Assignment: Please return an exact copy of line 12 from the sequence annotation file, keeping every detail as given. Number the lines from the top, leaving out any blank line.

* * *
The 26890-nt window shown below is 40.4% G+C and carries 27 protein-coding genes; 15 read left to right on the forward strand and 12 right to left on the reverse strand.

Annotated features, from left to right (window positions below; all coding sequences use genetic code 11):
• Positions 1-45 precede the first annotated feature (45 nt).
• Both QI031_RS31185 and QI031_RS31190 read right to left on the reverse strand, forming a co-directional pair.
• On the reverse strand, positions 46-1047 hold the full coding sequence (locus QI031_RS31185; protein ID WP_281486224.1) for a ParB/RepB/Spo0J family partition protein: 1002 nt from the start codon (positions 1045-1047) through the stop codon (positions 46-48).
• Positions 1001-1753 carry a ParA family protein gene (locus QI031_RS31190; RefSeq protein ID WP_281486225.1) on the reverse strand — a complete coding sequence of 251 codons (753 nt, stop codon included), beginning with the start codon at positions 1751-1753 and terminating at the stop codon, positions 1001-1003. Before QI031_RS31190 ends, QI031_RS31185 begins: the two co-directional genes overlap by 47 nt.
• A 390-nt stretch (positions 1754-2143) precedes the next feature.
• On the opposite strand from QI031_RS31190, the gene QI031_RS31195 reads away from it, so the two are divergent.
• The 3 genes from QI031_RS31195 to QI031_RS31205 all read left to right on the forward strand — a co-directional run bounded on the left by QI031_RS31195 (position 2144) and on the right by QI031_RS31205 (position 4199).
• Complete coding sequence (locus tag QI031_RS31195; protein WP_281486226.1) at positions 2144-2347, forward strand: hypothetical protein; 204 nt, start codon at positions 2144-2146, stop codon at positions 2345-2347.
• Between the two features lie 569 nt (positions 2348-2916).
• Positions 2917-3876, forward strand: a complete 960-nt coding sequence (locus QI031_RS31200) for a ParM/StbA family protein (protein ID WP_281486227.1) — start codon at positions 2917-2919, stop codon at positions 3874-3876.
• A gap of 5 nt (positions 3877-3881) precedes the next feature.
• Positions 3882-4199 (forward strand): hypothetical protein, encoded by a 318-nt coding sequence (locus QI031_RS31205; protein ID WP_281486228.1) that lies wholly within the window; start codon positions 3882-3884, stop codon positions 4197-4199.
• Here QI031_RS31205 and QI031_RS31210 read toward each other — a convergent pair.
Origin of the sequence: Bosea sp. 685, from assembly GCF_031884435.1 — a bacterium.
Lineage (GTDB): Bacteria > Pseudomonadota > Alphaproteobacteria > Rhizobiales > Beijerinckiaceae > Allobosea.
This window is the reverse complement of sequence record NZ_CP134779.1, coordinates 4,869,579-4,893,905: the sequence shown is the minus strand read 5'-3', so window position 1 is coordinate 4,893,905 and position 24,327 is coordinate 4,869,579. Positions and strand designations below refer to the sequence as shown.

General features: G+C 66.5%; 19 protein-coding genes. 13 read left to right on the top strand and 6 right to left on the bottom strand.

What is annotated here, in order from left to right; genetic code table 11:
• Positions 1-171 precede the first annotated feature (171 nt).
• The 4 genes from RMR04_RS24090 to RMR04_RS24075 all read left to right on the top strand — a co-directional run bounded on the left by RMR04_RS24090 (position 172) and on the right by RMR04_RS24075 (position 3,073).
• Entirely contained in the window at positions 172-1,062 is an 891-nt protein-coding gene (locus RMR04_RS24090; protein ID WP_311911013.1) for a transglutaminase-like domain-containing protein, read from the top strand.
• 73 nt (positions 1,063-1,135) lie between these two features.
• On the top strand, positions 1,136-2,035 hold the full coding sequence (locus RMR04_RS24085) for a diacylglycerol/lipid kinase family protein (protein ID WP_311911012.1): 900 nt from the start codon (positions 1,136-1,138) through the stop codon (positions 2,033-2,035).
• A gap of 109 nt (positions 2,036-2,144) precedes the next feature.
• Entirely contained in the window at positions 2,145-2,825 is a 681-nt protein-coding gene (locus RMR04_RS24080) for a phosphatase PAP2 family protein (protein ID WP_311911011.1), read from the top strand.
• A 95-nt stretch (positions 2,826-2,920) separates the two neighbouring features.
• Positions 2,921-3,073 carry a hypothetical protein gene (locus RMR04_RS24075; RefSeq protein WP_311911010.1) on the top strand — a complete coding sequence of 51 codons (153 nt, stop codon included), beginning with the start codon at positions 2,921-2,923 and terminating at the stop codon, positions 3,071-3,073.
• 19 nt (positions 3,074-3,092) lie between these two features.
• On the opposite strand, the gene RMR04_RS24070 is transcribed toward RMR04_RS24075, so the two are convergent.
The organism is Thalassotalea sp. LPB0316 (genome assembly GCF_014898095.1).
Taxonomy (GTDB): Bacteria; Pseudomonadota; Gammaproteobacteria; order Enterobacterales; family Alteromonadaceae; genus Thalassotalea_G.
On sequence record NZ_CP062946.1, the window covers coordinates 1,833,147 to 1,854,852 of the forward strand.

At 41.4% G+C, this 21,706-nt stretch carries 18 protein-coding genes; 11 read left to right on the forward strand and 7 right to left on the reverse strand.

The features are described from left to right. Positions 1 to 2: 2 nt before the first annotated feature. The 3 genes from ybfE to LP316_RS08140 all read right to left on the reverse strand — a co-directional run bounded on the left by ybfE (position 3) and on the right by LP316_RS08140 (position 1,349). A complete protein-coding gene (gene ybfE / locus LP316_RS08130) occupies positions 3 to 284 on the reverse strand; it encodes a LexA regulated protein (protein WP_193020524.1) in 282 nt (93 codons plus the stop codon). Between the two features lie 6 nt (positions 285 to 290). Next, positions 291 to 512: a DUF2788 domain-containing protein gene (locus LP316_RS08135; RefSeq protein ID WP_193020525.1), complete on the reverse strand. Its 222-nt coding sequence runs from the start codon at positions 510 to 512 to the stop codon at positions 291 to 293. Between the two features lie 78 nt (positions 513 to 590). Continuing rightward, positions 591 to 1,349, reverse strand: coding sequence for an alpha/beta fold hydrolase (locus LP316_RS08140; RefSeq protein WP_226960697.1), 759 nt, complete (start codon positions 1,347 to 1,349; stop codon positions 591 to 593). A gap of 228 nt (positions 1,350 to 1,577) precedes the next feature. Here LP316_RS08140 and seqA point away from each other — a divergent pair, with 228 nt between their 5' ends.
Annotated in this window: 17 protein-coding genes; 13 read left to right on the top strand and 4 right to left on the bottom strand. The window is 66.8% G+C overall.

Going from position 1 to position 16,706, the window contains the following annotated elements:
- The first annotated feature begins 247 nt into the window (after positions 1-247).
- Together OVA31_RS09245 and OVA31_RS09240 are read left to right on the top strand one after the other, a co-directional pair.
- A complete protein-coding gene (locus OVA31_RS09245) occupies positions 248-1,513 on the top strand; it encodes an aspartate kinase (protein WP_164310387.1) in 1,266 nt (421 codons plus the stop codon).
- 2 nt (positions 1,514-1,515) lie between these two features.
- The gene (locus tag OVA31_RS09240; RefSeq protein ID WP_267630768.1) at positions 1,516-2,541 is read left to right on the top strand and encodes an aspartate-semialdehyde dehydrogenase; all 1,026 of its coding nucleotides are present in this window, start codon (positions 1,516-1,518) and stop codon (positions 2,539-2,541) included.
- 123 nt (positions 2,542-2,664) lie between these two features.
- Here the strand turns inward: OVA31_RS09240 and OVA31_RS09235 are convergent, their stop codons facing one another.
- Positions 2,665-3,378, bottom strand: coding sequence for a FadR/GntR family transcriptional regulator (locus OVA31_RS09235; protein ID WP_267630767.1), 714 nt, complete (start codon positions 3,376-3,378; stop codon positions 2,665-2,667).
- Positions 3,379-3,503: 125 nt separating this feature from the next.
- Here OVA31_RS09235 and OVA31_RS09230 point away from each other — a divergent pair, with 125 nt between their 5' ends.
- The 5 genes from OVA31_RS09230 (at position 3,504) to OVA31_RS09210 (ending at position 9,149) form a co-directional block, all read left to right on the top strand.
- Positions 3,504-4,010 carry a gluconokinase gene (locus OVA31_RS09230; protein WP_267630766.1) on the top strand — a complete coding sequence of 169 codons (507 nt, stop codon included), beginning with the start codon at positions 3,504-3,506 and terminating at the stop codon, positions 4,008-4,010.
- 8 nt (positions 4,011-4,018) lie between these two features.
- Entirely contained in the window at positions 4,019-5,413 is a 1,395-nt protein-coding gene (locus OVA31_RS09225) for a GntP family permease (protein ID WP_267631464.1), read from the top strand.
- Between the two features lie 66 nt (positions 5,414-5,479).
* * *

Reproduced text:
• Positions 2917-3876, forward strand: a complete 960-nt coding sequence (locus QI031_RS31200) for a ParM/StbA family protein (protein ID WP_281486227.1) — start codon at positions 2917-2919, stop codon at positions 3874-3876.